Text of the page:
A Report From the Lassen County Cooperative Extension
by David Lile, UC Cooperative Extension
Happy Holidays everyone. Well, the cold winter weather has arrived for sure and most folks know that when the weather gets cold
an animal’s energy requirement increases and this applies to all types of livestock as well as companion animals that are kept outside.
But let’s think about some of the specific factors involved… the first thing that comes to mind in addition to temperature is wind. The combination of cold and wind or wind chill factor can really increase the cold stress in livestock. Another factor that compounds cold stress is when conditions are also wet and muddy. So dry bedding or well‐drained ground and shelter from the wind can make a big difference.
Also, not all animals can adapt to cold weather equally… for example thin cows in poorer body condition are generally more affected than cows in good condition, and similarly young animals may be more affected than mature ones. Providing extra feed during cold weather is very common. Roughages like hay provide more heat for
cattle and horses during digestion than do grains like oats and barley.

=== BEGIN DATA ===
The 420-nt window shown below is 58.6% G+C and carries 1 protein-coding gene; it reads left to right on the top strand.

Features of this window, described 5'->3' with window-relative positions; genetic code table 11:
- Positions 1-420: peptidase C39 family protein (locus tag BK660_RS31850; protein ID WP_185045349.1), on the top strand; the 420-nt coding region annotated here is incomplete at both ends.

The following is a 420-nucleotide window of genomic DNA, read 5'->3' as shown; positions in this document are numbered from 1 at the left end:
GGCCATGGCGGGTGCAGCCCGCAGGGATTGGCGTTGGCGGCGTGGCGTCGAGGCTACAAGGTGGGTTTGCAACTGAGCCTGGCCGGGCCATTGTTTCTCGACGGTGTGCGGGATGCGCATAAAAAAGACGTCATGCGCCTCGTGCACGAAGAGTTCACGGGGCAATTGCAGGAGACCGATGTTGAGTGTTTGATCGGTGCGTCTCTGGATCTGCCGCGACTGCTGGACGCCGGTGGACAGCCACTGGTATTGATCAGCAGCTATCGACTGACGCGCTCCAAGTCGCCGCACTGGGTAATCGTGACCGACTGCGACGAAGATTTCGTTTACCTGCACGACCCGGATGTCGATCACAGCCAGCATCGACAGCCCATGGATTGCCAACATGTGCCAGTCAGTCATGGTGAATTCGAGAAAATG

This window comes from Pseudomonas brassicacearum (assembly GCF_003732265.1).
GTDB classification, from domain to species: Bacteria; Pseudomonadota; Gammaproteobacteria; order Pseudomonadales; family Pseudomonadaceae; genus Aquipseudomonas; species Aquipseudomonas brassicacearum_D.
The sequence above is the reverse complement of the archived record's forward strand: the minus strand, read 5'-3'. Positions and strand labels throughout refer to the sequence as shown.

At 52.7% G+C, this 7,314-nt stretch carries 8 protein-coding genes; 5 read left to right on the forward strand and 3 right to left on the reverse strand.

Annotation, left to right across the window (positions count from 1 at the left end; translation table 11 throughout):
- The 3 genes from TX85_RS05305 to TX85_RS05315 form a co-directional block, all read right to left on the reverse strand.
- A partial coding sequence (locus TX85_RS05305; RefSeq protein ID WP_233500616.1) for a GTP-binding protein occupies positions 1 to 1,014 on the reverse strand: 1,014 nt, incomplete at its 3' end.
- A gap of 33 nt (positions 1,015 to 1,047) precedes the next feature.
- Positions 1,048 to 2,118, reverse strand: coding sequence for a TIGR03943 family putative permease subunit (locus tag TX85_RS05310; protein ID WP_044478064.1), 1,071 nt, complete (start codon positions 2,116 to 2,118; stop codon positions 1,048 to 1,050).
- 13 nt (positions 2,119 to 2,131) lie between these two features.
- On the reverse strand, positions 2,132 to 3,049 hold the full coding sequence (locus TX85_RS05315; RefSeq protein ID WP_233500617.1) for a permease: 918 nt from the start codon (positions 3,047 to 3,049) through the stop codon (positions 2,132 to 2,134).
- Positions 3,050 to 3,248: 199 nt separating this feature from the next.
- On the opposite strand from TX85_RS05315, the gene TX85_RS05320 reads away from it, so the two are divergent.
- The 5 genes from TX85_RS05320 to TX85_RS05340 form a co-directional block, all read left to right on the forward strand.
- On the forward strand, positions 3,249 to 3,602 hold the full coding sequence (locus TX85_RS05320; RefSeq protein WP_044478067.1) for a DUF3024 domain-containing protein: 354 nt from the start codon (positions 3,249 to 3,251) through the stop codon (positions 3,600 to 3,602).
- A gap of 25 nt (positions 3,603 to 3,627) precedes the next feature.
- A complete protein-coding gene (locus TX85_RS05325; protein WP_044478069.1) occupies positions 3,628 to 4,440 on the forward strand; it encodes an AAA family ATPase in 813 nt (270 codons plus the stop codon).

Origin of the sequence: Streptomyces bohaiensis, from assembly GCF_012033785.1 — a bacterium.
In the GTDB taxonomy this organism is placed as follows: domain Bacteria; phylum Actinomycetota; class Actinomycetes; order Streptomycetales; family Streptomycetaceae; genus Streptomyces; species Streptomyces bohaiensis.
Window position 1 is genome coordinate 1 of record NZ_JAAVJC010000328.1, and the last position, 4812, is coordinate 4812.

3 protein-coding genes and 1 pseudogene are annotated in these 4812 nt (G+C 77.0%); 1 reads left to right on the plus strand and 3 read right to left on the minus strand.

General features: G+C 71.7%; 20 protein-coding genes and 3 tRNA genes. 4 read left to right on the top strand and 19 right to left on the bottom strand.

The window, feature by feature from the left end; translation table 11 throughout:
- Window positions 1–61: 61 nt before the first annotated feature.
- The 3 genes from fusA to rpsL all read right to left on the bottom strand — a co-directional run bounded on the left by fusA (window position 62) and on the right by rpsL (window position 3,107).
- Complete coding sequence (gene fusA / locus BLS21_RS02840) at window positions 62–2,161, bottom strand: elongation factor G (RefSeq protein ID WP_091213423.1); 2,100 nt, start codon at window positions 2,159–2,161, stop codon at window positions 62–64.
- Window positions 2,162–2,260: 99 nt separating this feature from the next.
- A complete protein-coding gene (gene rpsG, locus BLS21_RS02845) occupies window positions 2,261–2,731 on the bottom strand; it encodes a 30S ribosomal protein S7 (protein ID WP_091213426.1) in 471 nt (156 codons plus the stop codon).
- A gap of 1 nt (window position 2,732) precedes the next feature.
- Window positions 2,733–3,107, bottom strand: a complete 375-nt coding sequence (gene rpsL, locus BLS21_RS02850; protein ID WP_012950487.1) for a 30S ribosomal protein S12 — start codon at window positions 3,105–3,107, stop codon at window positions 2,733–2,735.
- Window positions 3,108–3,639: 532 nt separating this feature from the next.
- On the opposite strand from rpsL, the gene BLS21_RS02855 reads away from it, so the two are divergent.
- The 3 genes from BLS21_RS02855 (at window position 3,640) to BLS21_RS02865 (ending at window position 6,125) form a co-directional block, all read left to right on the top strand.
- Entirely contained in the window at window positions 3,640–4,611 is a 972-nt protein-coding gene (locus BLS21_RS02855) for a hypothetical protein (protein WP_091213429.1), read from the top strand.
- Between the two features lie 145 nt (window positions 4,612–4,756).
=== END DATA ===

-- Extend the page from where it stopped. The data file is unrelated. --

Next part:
Many ranches simply increase the amount of hay fed during cold weather. And that usually works fine, but that hay does need to be of good quality and be highly digestible. There is a limit to the amount of low quality roughage that cattle can digest, so just giving them more of the same of something like rice straw or corn stalks won’t help.
To meet increased energy requirements lower quality feeds need to be blended with something better such as grain supplement, high quality alfalfa, or a combination of the two. Some other tips to consider …if you feed only once per day, consider making it the afternoon rather than morning. Heat produced from digestion usually peaks about 6 hours after feeding so by feeding in the late afternoon that peak period will coincide with the coldest night time temperatures. Also when we get closer to calving time, remember that cows fed late in the afternoon tend to have fewer calves at night than those fed in the morning. That said, we don’t want make any sudden changes to feeding
Also we don’t want to skimp on water supply which is just as important during cold weather as during hot. If water intake is limited there is no way animals are going to be able to consume extra feed. Think of it this way ‐ how much shredded wheat cereal could you eat without milk or at least something to drink! Keeping water available can be challenging during really cold weather but is absolutely essential for the well‐being of livestock. That’s all our time for this week, but as always if you have any ag‐related questions , don’t hesitate to give us a call at UC Cooperative extension office at 251‐8133.